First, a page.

How Lucky Are You?

How Lucky Are You?

AdviceCabinet
CM AdviceCabinet
|
9

To many people, it seems that good chess players are always lucky and are able to make a comeback from terrible positions. Of course, the truth is that they can find the correct resources and set up traps to ensnare their opponents. As Sam Shankland once said "...it is absolutely critical to bring good defense to the board, to stay focused, and to never say uncle until there is not a single resource or trick available."

say-uncle-6650.jpg

Image: https://memeguy.com/photo/6650/say-uncle

In this article, I will give you 5 puzzles. Your objective is to play for the best result possible. The motifs can range from nifty fortresses to tactical tricks. Sometimes, you may have to decide if escaping perpetual check is worth the risk. Explanations will be revealed when each puzzle is completed.

Puzzle #1: Saving Sam Shankland from MVL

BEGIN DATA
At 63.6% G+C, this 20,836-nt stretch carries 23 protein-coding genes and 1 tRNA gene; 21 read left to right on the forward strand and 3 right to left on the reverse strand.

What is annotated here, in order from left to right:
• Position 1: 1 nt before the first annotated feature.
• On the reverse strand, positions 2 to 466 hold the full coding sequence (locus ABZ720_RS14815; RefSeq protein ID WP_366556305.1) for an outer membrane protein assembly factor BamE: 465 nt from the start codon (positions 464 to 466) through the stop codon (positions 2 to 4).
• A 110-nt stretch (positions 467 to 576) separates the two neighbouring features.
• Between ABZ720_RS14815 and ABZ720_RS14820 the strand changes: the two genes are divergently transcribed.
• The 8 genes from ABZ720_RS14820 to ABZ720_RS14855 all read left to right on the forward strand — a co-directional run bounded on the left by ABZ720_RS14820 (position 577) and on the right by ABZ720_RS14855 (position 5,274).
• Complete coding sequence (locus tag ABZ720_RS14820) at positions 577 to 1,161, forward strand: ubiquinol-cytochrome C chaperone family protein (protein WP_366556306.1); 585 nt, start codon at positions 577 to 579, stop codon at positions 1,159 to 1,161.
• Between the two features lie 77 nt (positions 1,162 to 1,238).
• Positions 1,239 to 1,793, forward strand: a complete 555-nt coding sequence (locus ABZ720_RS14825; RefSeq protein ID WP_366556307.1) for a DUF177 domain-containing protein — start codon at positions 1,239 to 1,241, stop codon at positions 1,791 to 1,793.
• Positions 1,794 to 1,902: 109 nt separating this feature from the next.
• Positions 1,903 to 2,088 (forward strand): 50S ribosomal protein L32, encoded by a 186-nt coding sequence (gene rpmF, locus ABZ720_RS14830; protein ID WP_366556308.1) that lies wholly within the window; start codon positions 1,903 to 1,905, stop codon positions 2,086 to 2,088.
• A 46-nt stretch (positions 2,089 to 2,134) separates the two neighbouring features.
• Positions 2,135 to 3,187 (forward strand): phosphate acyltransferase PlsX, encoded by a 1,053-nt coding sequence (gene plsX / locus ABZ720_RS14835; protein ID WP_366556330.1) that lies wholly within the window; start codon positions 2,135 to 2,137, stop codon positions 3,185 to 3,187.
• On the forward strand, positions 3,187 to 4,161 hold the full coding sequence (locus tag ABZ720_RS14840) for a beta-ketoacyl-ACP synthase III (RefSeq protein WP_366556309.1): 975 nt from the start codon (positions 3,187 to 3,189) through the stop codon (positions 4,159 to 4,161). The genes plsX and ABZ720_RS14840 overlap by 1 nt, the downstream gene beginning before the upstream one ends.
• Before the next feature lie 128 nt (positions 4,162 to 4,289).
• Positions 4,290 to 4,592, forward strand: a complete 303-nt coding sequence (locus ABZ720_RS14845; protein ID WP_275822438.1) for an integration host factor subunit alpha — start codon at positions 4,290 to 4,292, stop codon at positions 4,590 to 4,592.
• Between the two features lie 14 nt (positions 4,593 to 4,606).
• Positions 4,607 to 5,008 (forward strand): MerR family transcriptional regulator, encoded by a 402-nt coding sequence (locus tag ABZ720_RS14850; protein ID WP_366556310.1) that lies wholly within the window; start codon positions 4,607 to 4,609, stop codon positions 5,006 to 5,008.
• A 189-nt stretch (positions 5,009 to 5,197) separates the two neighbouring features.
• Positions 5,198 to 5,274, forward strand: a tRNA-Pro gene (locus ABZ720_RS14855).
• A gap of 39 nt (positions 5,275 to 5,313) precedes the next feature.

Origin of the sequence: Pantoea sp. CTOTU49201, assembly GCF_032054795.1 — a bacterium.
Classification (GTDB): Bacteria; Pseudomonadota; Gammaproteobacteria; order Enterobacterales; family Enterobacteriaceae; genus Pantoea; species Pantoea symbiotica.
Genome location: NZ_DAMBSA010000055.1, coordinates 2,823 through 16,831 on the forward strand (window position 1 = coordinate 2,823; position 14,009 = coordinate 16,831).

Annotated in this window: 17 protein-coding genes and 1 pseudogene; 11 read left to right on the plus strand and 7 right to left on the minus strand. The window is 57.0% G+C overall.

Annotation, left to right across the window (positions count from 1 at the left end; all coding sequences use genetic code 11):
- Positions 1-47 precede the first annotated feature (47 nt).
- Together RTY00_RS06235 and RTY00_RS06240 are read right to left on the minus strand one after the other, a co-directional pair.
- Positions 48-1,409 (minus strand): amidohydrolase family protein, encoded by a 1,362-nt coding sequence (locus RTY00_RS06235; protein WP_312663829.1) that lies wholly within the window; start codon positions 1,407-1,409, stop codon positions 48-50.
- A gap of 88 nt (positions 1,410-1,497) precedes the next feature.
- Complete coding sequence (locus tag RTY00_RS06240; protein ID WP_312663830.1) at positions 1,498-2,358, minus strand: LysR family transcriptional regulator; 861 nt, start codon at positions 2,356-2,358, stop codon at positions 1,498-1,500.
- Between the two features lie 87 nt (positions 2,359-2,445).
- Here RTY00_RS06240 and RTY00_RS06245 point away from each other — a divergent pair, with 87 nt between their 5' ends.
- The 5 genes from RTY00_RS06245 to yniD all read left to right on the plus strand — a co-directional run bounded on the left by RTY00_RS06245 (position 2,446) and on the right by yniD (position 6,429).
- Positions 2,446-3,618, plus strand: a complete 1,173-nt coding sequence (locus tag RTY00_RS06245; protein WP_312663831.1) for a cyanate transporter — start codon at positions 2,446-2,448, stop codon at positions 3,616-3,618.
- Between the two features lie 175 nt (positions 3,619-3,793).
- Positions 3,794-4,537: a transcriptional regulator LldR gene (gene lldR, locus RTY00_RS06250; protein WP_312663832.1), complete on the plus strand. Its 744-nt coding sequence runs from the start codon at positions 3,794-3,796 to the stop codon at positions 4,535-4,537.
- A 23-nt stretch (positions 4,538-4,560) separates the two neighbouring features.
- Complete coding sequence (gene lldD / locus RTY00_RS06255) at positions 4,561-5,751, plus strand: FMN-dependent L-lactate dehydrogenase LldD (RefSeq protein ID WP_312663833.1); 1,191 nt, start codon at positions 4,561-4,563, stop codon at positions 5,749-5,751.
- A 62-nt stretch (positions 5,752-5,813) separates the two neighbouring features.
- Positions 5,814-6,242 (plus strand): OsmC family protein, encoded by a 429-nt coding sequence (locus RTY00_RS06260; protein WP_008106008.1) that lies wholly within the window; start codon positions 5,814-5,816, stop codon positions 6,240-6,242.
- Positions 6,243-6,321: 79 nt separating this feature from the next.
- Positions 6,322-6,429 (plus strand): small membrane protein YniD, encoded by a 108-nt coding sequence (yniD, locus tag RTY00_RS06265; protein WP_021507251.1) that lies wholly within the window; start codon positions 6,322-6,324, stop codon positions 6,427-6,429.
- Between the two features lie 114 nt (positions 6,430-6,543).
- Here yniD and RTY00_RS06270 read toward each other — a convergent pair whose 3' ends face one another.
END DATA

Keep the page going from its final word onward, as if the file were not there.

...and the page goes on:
Puzzle #2: Holding the fortress

This is a game between Andrei Sokolov with the white pieces and Artur Yusupov playing black. You will play for Yusupov and prove that this fortress holds up despite the serious material deficit. The point is that the black king cannot be driven away from the corner (h8, h7, g8). Hence, black could just shuttle his bishop along the a1-h8 diagonal. White has just played Nd5-f6, does that change anything?

Puzzle #3: Is it safe to escape perpetual check?

This is from a casual rapid game that I played as white a year or two ago.

Puzzle #4: Elegant or erroneous?

Vladmir Simagin playing as white against David Bronstein. Does he have more than a perpetual check?

Puzzle #5: A free point for the SCC fans

In the 2019 chess.com Speed Chess Championship finals, Nakamura and So were tied at 0.5-0.5. In this second game, So's opening was a huge success and had Naka's back against the wall. It was at this moment that the popular streamer wowed the viewers by pulling a combination seemingly out of nowhere.

 How many puzzles were you able to solve? Comment below!